Monday, October 17, 2016

No One Mentioned the Gargoyles

Small town living means that when you dial 911 you get the volunteer ambulance crew. It's just five guys. Five guys who can leave work when the pager goes off.

As you may know, I am an intensely private person in real life. It may not seem like it to read some of the stuff I post here or on other social media, but it's true. I don't let people into my home all willy-nilly. I really have to want you there to invite you in. If one's home is one's castle, then mine has a sizeable moat around it. A moat full of crocodiles. And the drawbridge is always up.

On one recent occasion, however, I had to make an exception.

Thanks to a herniated disk or two (or three), I've had some pretty significant back trouble recently. Normally I don't wear much to sleep in (Wait, what did I just say about my love of privacy?!) and I'm immensely, humbly grateful that on the particularly painful morning in question I managed to get out of bed and get dressed. I accomplished this by doing something, then lying flat on the bed to let my back realign before accomplishing another task or two and repeating the process.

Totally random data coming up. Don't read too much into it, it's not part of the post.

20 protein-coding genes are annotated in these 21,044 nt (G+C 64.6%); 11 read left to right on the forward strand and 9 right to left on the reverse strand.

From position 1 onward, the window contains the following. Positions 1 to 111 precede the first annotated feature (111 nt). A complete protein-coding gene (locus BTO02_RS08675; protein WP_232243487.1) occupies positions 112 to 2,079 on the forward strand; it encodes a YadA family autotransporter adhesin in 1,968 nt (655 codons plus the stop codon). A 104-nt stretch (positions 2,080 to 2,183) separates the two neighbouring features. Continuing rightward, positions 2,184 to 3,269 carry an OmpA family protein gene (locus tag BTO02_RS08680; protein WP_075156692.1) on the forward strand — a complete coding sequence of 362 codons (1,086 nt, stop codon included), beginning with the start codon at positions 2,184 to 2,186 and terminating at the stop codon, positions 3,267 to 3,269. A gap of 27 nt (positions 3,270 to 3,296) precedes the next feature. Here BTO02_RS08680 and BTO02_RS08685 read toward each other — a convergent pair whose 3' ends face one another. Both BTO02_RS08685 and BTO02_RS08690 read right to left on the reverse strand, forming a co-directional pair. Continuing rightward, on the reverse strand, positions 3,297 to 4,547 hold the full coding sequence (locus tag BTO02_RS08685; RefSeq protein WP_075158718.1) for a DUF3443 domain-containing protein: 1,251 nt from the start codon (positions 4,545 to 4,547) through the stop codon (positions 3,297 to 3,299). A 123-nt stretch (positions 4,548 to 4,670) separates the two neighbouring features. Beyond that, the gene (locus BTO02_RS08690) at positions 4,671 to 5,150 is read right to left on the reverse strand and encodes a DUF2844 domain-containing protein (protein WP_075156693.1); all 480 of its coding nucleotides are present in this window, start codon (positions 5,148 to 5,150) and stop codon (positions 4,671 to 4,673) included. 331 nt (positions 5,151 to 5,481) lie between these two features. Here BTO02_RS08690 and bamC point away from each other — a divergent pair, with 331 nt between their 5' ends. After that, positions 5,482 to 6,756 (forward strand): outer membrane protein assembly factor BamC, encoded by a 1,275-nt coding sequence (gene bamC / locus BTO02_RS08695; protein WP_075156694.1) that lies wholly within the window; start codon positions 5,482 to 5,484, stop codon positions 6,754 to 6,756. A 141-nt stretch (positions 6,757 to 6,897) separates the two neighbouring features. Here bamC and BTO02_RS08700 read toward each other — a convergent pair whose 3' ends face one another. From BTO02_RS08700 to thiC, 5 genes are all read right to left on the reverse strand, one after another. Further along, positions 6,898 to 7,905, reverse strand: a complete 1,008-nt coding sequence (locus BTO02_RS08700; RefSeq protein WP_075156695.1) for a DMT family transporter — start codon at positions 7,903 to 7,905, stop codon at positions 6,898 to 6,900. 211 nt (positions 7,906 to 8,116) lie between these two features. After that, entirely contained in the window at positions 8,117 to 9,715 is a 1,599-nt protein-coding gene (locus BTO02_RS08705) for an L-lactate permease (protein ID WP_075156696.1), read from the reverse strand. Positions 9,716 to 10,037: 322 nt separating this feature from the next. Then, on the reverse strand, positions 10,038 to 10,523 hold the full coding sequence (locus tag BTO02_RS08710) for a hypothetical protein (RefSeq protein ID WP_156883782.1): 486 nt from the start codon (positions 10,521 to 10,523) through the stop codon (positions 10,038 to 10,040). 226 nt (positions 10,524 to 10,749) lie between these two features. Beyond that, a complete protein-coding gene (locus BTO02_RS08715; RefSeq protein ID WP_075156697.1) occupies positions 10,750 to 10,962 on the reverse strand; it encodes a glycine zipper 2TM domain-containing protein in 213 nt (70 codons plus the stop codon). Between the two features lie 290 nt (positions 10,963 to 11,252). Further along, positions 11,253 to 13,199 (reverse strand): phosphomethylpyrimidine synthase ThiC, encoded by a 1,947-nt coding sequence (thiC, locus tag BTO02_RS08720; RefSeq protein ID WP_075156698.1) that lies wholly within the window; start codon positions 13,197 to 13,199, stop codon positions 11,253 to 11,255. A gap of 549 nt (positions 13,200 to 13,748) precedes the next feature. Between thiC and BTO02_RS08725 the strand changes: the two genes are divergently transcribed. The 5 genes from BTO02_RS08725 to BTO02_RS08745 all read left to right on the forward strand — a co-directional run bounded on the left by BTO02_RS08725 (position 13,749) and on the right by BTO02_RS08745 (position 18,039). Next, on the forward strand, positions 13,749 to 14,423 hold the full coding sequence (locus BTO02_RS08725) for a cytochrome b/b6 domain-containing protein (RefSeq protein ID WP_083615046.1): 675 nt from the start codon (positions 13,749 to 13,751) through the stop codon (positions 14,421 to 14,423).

Once I got my clothes on, I laid down again before tackling my shoes, and that's when it happened - a serious spasm that left me unable to sit up. After the requisite gnashing of teeth, I realized I had no choice but to call for help.

That sort of pissed me off, but what must be done, must be done.

The ambulance was quick to arrive. The crew dragged a stretcher in through my unlocked front door and down the hall, struggling to manipulate it through the narrow space and into my bedroom. Once inside they surrounded the bed and stared down at me.

It was a most welcome invasion of privacy.

They discussed my situation amongst themselves, briefly, before deciding the solution was to lift me by the bed sheet and transfer me to the stretcher.